BlackRose Ransomware is a newly-detected ransomware threat encrypting files. It enters computers to ruin users’ pictures, documents, and other important files, so you could no longer open a bunch of your files a second after its infiltration. This program only seeks to make you pay money, so it targets the only really valuable thing stored on the computer – your personal data. Although your files have been locked to obtain money from you, do not pay the money required by cyber criminals. It might be impossible to get files back without it, but there are also no guarantees that the file decryptor will be sent to you after the owner of BlackRose Ransomware receives money. Because of this, specialists working at 411-spyware.com say that users should go to uninstall this ransomware infection from their computers and then try to recover files without the special tool cyber criminals promise to send to users after getting money from them. For example, if a user has backed up files before the entrance of this infection, it might be possible to recover them easily from a backup.
It seems that BlackRose Ransomware does not differ at all from older ransomware infections even though it has been developed only recently. First, it also starts the encryption process right after entering the system successfully. When this process is finished, it drops a ransom note READ_IT_FOR_GET_YOUR_FILE.txt. It tells users that files have been encrypted and now the certain amount of money (1 Bitcoin) needs to be transferred to the provided Bitcoin address (3Q2hTDPt1LMAAgQsNQAPJQxb9ZiwADYaFM) to get the special decryptor that can help to unlock files. This file is not the only novelty users see. Those encrypted files receive one of three new filename extensions too: 1) .jpg.okokokokok 2) .jpg.ranranranran or 3) .jpg.whatthefuck. The presence of the new extension means that the file has been affected by ransomware and could no longer be opened. It is up to you whether or not to send 1 Bitcoin to the developer of this file-encrypting threat, but, in the opinion of our specialists, you should not support cyber criminals by sending them money. If users keep paying money to them, they will never stop developing malicious software.
If you have arrived at the final decision not to pay a cent to the bad people behind BlackRose Ransomware, you should still not give up trying to get your files back – it might be possible to decrypt files without the decryptor cyber crooks claim to have. What you should do first is to try out all reputable free data recovery tools available (they are available on the web). If Shadow Volume Copies of those encrypted files have not been eliminated, it might be possible to unlock them with the help of free software. Second, users can easily recover data locked by BlackRose Ransomware if they have copies of their files on an external device (e.g. a USB stick) – this shows the importance of backing up personal files periodically.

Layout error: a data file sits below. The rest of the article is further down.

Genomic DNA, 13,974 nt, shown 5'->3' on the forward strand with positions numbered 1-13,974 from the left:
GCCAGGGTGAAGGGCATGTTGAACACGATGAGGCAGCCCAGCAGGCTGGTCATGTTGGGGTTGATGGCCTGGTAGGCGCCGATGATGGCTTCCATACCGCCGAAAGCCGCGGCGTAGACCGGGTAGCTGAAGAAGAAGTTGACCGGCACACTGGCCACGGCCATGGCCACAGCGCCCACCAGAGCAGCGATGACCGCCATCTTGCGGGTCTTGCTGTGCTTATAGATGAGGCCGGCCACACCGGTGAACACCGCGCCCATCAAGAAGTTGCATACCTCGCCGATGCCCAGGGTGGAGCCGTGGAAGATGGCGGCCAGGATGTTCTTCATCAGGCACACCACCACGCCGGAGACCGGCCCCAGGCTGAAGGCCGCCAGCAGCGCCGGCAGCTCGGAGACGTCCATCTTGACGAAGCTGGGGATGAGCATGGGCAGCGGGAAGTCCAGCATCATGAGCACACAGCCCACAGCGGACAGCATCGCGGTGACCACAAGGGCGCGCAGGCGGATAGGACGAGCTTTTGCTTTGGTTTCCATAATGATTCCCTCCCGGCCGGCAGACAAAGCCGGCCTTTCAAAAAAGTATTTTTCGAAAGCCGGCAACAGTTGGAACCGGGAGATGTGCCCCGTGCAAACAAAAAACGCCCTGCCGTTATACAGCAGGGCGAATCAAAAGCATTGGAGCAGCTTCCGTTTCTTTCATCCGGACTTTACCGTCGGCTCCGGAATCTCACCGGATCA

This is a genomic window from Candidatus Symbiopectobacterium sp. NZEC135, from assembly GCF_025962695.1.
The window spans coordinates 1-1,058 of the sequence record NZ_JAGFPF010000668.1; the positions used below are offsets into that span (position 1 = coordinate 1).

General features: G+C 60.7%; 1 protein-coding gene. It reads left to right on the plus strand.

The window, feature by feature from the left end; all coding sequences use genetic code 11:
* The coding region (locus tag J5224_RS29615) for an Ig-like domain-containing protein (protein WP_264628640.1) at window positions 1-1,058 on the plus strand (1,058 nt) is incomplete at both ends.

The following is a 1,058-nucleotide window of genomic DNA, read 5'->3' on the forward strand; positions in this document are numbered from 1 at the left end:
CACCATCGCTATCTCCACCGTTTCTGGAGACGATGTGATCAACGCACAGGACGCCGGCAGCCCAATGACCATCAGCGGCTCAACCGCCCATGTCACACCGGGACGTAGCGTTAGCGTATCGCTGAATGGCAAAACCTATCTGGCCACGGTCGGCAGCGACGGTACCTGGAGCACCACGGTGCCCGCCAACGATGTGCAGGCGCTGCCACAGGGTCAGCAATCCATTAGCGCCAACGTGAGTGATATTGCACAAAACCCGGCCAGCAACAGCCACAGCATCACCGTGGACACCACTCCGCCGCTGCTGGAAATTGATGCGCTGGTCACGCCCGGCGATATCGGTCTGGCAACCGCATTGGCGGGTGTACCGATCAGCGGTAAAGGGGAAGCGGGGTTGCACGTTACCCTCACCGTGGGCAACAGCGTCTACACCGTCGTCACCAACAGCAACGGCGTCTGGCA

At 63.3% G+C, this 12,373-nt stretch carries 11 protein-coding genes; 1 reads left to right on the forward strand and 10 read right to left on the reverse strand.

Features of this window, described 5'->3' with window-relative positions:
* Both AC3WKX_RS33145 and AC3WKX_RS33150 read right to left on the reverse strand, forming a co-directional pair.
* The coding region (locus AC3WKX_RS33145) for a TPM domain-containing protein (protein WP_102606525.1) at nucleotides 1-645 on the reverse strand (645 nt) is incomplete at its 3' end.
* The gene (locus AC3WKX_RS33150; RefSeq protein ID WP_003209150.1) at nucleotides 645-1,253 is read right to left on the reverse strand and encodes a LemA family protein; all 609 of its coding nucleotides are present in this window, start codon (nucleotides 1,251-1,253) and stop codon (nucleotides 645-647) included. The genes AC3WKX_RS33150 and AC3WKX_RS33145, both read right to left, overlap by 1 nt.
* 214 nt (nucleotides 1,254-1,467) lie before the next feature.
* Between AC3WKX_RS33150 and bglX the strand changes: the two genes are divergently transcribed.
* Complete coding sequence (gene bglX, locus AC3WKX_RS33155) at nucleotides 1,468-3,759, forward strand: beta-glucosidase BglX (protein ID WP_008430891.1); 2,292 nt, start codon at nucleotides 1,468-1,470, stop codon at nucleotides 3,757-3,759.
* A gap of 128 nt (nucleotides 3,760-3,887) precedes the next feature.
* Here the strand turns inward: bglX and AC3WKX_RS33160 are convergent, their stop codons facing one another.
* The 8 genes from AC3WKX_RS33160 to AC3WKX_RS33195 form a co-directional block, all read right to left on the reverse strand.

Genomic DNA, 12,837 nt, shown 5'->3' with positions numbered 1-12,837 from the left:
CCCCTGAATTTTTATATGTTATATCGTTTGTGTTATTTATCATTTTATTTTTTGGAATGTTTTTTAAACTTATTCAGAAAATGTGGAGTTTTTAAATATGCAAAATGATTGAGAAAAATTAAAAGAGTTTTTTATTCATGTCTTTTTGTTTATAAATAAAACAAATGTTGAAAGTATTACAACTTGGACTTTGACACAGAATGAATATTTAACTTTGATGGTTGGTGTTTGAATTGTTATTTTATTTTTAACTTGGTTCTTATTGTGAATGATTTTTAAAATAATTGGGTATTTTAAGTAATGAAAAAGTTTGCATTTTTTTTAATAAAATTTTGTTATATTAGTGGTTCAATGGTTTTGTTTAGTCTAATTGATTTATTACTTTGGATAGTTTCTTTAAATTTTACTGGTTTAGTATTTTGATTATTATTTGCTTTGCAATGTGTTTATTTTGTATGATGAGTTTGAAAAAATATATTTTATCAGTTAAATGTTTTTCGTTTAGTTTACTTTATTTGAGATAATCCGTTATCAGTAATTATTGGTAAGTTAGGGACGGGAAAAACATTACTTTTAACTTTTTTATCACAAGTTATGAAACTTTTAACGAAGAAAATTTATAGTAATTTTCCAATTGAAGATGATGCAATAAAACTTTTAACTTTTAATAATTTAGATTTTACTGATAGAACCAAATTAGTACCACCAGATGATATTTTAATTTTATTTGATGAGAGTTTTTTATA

There is not much information about the distribution of BlackRose Ransomware, but it is known that there are several different methods by whitch this ransomware-type infection is spread. First, it might be spread via spam email campaigns. In most cases, the malicious file of ransomware is masqueraded as an important document. Because of this, a number of users open these attachments and infect their computers with bad software. Second, ransomware infections are often spread through websites controlled by cyber criminals. Third, malicious software actively working on a user’s computer might start silently downloading bad software on the system. To be frank, these are not all the distribution methods which might be employed by cyber criminals, so it is a must to have a reputable security tool enabled on the computer all the time. It is an important step towards a malware-free system.
BlackRose Ransomware does not make modifications so that it could start working with the Windows OS. Also, it does not create any files on infected computers. Last but not least, it does not block system utilities. As a consequence, it can be erased fully by finding and deleting its malicious file. It should be located on Desktop or in the Downloads folder, but its name is random, so it will not be a piece of cake to find it. Automatic tools are ready to help users, so perform a system scan with a reliable scanner if you cannot find the malicious file anywhere too.